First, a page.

Itapúa is a minor marijuana producer but an important transit corridor for cannabis smuggled into Argentina. Some areas of the river border it shares with Argentina are considered hotspots for marijuana trafficking by authorities in both countries.
All manner of contraband is trafficked across the Paraná River and into the departmental capital of Encarnación, connected by bridge to Posadas, the provincial capital of Misiones, in neighboring Argentina.
The department also houses incarcerated members of the Brazilian gang, the First Capital Command (Primeiro Comando da Capital – PCC), who constitute a latent threat.
First Capital Command (Primeiro Comando da Capital – PCC): The PCC appears to be present in Encarnación, where they are suspected of drug trafficking and infiltrating the police and mayor’s office. However, the gang’s presence is not well-established. Rather, it is limited to a local prison where around 100 PCC members are incarcerated.
Red Command (Comando Vermelho – CV): The presence of the Red Command in the department’s capital, Encarnación, was exposed with the arrest of Marcelo Piloto. This appears to have been an isolated case and there is little indication of a permanent CV presence in Itapúa.
Arms Trafficking: Itapúa is a transit point for illicit weapon shipments heading to Argentina and firearms trafficked to Ciudad del Este. In 2019, authorities seized 40 firearms in the department. It is not clear what type of weapons these were, but past press reports suggest that it is primarily small arms that are trafficked through the department, and this appears to be a small criminal economy.
Cocaine: Criminal groups only started moving cocaine through the department in the mid-2010s. This may have been the result of increased antinarcotics controls in Argentinian provinces such as Salta, from where cocaine previously entered the country. Planes carrying cocaine from Bolivia land in rural areas of Itapúa – mostly in Coronel Bogado. From there, the drug is transported in small quantities to the Argentinian province of Misiones, bound for Buenos Aires and Montevideo, in Uruguay. In 2019, authorities seized 30 kilograms of cocaine in the department, and in 2018, authorities seized 450 kilograms. This is a small but growing criminal economy.
Cannabis: Cannabis is produced in Itapúa and the department also serves as a through-route to Argentina. In 2019, 156 hectares of cannabis plantations were eradicated in the department. One hectare can produce an estimated 750 kilograms of cannabis. The eradicated crops could therefore have produced some 117 tons of marijuana. The same year, authorities seized 6.9 tons of processed cannabis. The border between Itapúa and Misiones, Argentina, is one of the main points through which Paraguayan marijuana enters the neighboring country. Minimal state vigilance and widespread corruption allows cannabis shipments to flow through the department with ease, making this a significant criminal economy.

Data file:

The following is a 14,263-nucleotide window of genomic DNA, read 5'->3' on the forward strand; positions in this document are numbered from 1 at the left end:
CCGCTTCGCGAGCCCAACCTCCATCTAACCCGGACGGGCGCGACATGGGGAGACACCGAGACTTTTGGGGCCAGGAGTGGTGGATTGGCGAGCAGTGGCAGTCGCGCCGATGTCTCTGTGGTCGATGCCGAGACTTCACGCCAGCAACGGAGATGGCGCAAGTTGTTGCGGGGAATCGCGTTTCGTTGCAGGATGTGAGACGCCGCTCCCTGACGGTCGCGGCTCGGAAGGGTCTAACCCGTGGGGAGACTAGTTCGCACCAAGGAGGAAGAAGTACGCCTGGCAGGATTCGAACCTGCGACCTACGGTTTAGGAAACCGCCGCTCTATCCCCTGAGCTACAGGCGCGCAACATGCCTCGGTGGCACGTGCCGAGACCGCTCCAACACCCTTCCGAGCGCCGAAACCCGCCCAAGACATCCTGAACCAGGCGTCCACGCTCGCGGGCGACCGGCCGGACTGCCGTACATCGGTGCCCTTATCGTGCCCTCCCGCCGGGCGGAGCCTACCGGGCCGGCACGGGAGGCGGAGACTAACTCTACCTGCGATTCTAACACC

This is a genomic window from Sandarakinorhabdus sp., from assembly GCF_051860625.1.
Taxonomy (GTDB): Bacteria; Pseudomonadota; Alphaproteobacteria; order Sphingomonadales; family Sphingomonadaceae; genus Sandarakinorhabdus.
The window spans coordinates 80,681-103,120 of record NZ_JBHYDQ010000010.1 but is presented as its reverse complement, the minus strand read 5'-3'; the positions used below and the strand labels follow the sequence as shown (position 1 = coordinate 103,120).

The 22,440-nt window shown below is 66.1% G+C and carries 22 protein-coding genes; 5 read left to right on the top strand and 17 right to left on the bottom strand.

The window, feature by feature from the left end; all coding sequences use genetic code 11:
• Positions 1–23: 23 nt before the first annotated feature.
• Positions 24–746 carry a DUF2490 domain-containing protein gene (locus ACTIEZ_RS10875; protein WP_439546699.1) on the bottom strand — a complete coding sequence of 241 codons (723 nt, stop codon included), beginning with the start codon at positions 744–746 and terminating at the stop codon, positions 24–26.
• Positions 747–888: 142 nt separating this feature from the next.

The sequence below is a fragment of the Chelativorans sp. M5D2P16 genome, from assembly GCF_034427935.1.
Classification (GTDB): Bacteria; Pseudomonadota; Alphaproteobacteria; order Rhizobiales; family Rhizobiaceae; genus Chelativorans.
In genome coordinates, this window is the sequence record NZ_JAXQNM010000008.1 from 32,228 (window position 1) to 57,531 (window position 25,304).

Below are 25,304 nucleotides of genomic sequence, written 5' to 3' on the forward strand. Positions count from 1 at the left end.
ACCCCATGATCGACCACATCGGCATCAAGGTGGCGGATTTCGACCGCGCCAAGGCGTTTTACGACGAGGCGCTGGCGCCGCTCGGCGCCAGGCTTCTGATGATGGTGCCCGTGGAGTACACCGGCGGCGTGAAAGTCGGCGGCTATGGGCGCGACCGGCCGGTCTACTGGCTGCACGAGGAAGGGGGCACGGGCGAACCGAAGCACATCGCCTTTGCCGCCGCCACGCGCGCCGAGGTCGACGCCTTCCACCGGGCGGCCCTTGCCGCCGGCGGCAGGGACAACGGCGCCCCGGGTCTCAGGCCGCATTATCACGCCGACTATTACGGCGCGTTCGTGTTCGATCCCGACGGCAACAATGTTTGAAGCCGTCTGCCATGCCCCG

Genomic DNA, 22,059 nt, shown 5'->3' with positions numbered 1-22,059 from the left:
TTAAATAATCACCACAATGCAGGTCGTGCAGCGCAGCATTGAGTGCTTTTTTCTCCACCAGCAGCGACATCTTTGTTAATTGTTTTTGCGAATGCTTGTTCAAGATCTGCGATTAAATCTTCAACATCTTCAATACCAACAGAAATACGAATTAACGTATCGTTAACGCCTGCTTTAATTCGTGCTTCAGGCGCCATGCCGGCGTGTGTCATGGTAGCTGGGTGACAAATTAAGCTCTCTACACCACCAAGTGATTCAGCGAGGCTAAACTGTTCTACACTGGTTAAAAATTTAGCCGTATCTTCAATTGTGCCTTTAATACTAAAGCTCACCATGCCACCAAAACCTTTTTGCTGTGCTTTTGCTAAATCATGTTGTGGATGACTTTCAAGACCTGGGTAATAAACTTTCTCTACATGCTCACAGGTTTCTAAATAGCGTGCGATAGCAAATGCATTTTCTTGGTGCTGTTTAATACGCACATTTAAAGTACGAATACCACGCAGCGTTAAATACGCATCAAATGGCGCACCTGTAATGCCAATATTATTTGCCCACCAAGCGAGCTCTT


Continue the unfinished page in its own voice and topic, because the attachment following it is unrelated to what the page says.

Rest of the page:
Environmental Crime: There is some evidence of timber trafficking in Itapúa, especially in the San Rafael Nature Reserve. However, no major criminal groups appear to be involved in this activity; the wood seems largely for domestic consumption.
Human Trafficking: Encarnación is emerging as a tourist destination for both Argentinians and Paraguayans, increasing the incidence of human trafficking. Minors are subjected to forced labor in the department, particularly in summer months. Sex trafficking has also increased. For the most part, sex and labor trafficking takes place within the department. However, victims are also sent from Itapúa to Argentina and Europe.
Contraband: The border between Itapúa and Misiones is a key crossing point for goods smuggled between Paraguay and Argentina. Corruption among local authorities facilitates this activity. All kinds of contraband products are smuggled into Paraguay, as the cost of industrial and agricultural products is much lower. Cleaning products, food and liquor are among the most commonly smuggled items of contraband. Cigarettes and electronics are trafficked in the opposite direction. The most important smuggling roues include clandestine ports located along the Paraná river and the bridge separating Encarnación and Posadas. There is also a route from Paraje Nemecio Parma to Jardín América, Argentina, and between Mayor Otaño and El Dorado, also in Argentina.
Money Laundering: Money laundering is common in Encarnación, partially due to its booming tourism sector. The construction sector, pharmacies and gas stations are also used to conceal the proceeds of illicit activities. One of the most important money laundering cases in the department involved an infamous Brazilian criminal, Jarvis Chimenes Pavão, who owned several pharmacies in the city used to launder money.
Sources: This profile is based on a field investigation in Encarnación and four trips to Asunción where InSight Crime interviewed political leaders, Interior Ministry officials, the Attorney General’s Office, the National Anti-Corruption Secretariat (Secretaría Nacional Anticorrupción – SENAC), the National Anti-Drug Secretariat (Secretaría Nacional Antidrogas – SENAD), the Secretariat for the Prevention of Money or Assest Laundering (Secretaría de Prevención de Lavado de Dinero o Bienes – SEPRELAD), Paraguay’s anti-human trafficking unit, prison officials, the National Directorate of Civil Aviation (Dirección Nacional de Aeronautica Civil – DINAC), national police, judicial officials, the governor’s office, municipal authorities in Encarnación, local prosecutors, non-governmental organizations working on human rights and environmental issues, community leaders, and local journalists, most of whom requested anonymity. InSight Crime also drew from information provided by Paraguay’s Interior Ministry, the General Directory of Statistics, Surveys and Censuses, and local press.
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